VK: We have organized a group called the Civil Society Coalition on Human Rights and Constitutional Law. The group is a coalition of over 33 civil society groups campaigning against the anti-homosexuality bill. We have held several security trainings for members of the LGBT community on the ground. We have drawn as much international attention to the bill as possible. This has prompted the sponsors of the bill to consider removing the death penalty for aggravated homosexuality. We want the bill to be withdrawn in its entirety and nothing less.
Xtra: What’s the status of the bill now?
VK: There has been one public hearing with religious leaders. The usual procedure is that a bill has to go through three public hearings. We are still waiting for the Parliament committee that is handling the bill to tell us when the next hearings will take place. After the three hearings, a bill goes to the president for his signature for it to become law. In case the president vetoes the bill, it goes back to Parliament and members have the power to pass it even without the president’s approval. Some stages may be skipped and the bill could pass any time. That is why we do not want to stop making noise until we are sure the bill is dead.
Xtra: Why is the Ugandan government focusing its legislative clout on queers?
VK: Government knows it is easier to hunt down homosexuals than to provide quality social services. This is how politicians in Africa keep themselves in power. Our government should be focusing on providing nondiscriminatory healthcare, tabling anti-corruption bills and holding fair and free presidential and parliamentary elections next year. The state has no business in what happens between two consenting, same-sex adults unless one of them is complaining.
Xtra: How influential are outside anti-gay organizations in fostering Uganda’s internal anti-gay movement?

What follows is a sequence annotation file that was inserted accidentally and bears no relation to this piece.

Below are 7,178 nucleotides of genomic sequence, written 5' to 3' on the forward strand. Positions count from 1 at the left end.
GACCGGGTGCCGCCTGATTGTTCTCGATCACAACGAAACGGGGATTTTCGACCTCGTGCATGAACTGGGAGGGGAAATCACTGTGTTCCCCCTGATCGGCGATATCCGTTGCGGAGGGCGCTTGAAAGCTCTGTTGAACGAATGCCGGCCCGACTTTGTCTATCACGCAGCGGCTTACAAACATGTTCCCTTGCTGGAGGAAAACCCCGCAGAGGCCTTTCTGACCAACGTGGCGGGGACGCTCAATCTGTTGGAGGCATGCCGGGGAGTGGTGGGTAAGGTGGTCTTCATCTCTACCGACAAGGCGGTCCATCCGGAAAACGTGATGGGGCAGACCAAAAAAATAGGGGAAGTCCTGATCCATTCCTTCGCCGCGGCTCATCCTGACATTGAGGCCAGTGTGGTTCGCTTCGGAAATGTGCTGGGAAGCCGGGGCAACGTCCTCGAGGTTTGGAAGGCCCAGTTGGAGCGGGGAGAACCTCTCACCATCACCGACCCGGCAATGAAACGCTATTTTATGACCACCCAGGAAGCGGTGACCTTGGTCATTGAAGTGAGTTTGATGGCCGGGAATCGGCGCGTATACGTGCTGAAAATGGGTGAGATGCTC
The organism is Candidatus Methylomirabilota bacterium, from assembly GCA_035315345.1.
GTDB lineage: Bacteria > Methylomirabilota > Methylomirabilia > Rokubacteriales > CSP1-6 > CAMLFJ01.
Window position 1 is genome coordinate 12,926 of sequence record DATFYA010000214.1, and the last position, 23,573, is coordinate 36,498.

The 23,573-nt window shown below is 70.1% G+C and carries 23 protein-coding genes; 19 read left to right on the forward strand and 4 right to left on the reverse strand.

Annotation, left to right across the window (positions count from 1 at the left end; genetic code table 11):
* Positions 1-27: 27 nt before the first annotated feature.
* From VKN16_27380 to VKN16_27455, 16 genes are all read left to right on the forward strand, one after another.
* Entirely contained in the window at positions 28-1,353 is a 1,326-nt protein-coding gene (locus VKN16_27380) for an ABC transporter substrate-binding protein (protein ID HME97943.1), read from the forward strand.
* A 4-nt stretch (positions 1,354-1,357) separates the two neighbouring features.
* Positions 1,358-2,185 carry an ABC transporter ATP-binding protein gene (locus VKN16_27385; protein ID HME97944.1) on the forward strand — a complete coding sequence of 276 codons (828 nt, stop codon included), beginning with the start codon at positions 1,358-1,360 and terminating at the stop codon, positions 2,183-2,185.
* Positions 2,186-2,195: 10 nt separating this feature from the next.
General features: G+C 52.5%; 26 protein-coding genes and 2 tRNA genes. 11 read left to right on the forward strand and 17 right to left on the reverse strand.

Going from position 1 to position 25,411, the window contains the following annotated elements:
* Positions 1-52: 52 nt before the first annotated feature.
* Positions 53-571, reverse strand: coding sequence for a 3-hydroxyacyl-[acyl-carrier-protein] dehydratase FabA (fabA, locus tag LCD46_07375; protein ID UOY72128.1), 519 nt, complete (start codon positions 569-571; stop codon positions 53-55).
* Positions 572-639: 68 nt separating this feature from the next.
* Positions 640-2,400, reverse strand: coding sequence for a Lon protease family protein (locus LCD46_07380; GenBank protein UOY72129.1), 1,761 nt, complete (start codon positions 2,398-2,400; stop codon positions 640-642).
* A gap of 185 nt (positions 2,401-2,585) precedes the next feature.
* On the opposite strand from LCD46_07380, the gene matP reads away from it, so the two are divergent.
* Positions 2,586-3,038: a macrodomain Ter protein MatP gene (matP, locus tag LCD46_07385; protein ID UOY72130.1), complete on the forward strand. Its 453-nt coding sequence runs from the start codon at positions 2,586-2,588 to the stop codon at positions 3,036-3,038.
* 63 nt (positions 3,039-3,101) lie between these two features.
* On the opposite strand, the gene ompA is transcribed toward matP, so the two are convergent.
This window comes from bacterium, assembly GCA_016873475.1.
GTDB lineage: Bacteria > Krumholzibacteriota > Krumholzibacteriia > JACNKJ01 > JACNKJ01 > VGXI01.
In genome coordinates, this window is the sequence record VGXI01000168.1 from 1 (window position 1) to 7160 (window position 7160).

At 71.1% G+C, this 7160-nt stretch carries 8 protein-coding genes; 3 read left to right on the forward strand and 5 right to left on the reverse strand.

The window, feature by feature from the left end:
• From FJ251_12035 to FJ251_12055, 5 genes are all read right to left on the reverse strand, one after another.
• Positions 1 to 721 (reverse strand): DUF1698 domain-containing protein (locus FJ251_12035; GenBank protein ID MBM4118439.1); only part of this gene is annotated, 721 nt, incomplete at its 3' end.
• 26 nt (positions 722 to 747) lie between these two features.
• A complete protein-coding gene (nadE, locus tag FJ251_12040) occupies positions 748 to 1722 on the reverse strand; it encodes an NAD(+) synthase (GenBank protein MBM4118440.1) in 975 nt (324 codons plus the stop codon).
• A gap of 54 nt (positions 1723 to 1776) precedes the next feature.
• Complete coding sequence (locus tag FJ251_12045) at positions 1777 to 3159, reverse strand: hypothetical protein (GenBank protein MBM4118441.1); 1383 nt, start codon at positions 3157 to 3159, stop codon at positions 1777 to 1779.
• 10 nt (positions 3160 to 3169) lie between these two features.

VK: The anti-gay movement in Uganda is largely masterminded by religious groups in Uganda whose funding comes from some US-based conservative groups. For instance, Canyon Ridge Church in Las Vegas still remains adamant about stopping promotion of homosexuality in Uganda through funding some of Uganda pastor Martin Ssempa’s anti-gay activities. But it is important to note that many religious conservative groups in the US and Europe have condemned the bill. There is another organization called The Family whose members include some American politicians. Some anti-gay Ugandan politicians are known to be members. Whereas the agenda of The Family is not to promote hatred against homosexuals, their members promote conservative rightwing Christian views that are contributing to the criminalization of homosexuality in Africa.
Xtra: You recently visited the United States under the auspices of the State Department. Did you get any promises of support from the Obama administration?
VK: Hilary Clinton has made it very clear that LGBT rights are human rights. This is a very powerful statement, and it shows how much the Obama administration is committed to supporting human rights in Africa. The fact that our government knows that the US government and other world leaders are watching could bring a lot of significant change and progress for LGBT rights in Africa.
Xtra: What role can the international community play in supporting you and other gay and lesbian Ugandans?
VK: It is time to start treating LGBT rights as human rights. This should be the responsibility of the international community and human rights donors who are still shying away from working on LGBT issues.
Xtra: Has the international media coverage and subsequent outcry from abroad against the bill helped to turn the tide against it and its proponents?
VK: International pressure has to a certain extent contributed to the slow progress of the bill, or else it would have passed by now. We are now focusing on finding common ground for civil society in Uganda to provide more discourse on the bill and its implications. While international pressure may influence the sluggishness of the bill process, it cannot protect LGBT people on the ground. This is why it’s important to make this a Ugandan campaign, for and by Ugandans.
Xtra: Will the bill pass?
VK: The bill is at a very unpredictable stage. It cannot pass in its current form with all those ridiculous clauses. The presidential committee appointed by the president ruled that the bill is redundant and unconstitutional. The committee report seems to focus its attention on “promotion” of homosexuality more than anything else. Our campaign is focusing on dismantling the myth that homosexuality is Western culture.
Xtra: What will it take to reduce the intensity of the homophobia in your country?
VK: We need to continue challenging the deeply held bigotry and religious views against homosexuality. We need more faces in the campaign because we cannot be in this struggle if we are not ready to break the silence. We need the right leadership and allies if we are going to achieve any significant progress. It is still very slow progress. But at least it is progress.